Moving Beyond Craft Programs: Encouraging Creative Confidence in Adult Learners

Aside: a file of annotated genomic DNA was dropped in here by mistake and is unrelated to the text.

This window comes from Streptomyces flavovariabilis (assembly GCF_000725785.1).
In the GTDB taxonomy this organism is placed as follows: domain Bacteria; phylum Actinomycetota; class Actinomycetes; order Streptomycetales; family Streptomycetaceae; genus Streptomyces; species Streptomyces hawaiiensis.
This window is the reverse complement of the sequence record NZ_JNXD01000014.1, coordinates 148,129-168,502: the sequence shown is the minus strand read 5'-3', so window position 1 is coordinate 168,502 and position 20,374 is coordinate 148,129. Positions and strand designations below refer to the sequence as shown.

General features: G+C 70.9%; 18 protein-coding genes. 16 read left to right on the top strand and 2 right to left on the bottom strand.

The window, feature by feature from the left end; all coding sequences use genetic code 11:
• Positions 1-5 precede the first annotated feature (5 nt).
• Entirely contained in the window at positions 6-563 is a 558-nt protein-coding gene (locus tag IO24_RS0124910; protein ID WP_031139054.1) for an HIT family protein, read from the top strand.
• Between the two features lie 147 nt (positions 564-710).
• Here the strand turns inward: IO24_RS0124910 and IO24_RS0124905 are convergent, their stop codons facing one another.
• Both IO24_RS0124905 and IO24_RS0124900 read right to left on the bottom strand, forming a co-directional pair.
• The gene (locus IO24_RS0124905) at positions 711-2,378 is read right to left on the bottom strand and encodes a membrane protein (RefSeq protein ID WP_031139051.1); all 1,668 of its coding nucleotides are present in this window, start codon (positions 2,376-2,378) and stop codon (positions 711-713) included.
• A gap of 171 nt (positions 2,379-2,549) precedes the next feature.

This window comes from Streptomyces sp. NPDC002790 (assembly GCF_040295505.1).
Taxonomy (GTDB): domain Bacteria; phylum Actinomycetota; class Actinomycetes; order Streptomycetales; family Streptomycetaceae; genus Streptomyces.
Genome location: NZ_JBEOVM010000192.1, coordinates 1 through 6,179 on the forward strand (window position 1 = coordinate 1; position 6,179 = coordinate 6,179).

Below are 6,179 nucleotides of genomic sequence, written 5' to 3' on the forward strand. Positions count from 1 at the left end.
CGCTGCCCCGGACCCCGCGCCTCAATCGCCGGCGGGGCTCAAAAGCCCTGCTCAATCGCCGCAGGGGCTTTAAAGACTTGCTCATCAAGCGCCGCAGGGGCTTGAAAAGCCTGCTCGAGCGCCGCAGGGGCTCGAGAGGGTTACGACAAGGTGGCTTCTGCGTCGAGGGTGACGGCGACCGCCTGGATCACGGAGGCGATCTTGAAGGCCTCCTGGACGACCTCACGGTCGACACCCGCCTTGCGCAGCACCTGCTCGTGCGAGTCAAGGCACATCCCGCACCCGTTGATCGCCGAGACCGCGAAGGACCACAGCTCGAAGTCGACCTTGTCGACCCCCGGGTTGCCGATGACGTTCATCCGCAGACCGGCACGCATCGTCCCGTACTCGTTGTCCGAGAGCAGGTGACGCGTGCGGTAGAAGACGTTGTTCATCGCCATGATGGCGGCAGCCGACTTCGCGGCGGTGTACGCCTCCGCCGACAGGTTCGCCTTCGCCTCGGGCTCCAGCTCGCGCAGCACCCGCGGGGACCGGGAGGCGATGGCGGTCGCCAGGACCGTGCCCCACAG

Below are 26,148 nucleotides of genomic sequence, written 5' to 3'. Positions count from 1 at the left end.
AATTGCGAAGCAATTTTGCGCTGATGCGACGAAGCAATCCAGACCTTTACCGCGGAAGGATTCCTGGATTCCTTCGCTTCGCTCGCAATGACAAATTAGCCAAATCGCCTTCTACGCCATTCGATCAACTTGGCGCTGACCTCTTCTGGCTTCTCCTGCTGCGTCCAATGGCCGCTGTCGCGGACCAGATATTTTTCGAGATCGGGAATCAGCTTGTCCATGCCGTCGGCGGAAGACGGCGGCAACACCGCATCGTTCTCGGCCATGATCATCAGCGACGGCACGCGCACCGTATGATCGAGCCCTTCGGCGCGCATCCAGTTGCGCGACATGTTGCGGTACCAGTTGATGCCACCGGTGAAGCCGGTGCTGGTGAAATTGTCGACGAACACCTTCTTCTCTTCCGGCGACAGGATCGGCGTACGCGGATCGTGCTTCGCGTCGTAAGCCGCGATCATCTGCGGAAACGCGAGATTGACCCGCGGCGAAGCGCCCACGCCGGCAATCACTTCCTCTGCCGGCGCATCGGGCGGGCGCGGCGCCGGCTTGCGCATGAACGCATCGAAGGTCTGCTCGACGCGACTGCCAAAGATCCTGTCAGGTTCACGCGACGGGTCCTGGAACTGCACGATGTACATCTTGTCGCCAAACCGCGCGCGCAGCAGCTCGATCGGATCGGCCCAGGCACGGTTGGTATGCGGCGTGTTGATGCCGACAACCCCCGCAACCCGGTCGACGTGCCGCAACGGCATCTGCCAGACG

According to a landmark longitudinal study by George Land, creativity peaks in early childhood, and drops drastically as we grow older. Ninety-eight percent of children between the ages of 4 and 5 score at the genius level on creativity assessments, yet by the age of 15, only 12% of those children still scored at this level. When the same assessment was given to adults, that number dropped to just 2%. These statistics support a trend that many library professionals have witnessed -- today’s adults tend to have a much harder time than children with tinkering, playing, and using their imagination. This trend is concerning because, according to a recent report by the World Economic Forum, creativity will be the third most important employable skill by 2020. As emerging technology transforms the landscape of work, the success of individuals and of society as a whole will depend on creative thinking. Yet when it comes to maker projects, many adults are afraid of trying new things. They’re afraid of failing, and they have simply forgotten how to experiment and play without a set outcome in mind. Consequently, adults often come to library maker programs expecting to be given step-by-step instructions, to be told exactly what to make and how to make it. Many libraries offer such programs in which participants follow a set pattern, use pre-prepped materials, and everyone makes the same thing. While there’s certainly merit for these types of crafting programs, their lack of experimentation, exploration, and personalization reduce the opportunity for participants to learn translatable skills. In place of these “make & take” craft programs, librarians can encourage adult learners to experiment, explore, and embrace uncertainty through making and tinkering. This change cannot be done overnight, however. If craft programs have been long offered at your library, your regular attendees may be taken aback by drastic changes to programming. Without doing away with craft programs that your patrons enjoy and love, changes can be made incrementally that begin challenging adult learners in new ways. This chapter provides guidance on moving beyond craft programs to engage adult learners with higher level creative thinking. It discusses the difference between crafting, making, and tinkering, and how it applies to adult library programs. Finally, it provides specific program implementations to incorporate making and tinkering into preexisting craft programs, and to ease adult learners into the world of making. By doing so, we can help adults flex their creative muscles, let go of inhibitions, and make amazing things.
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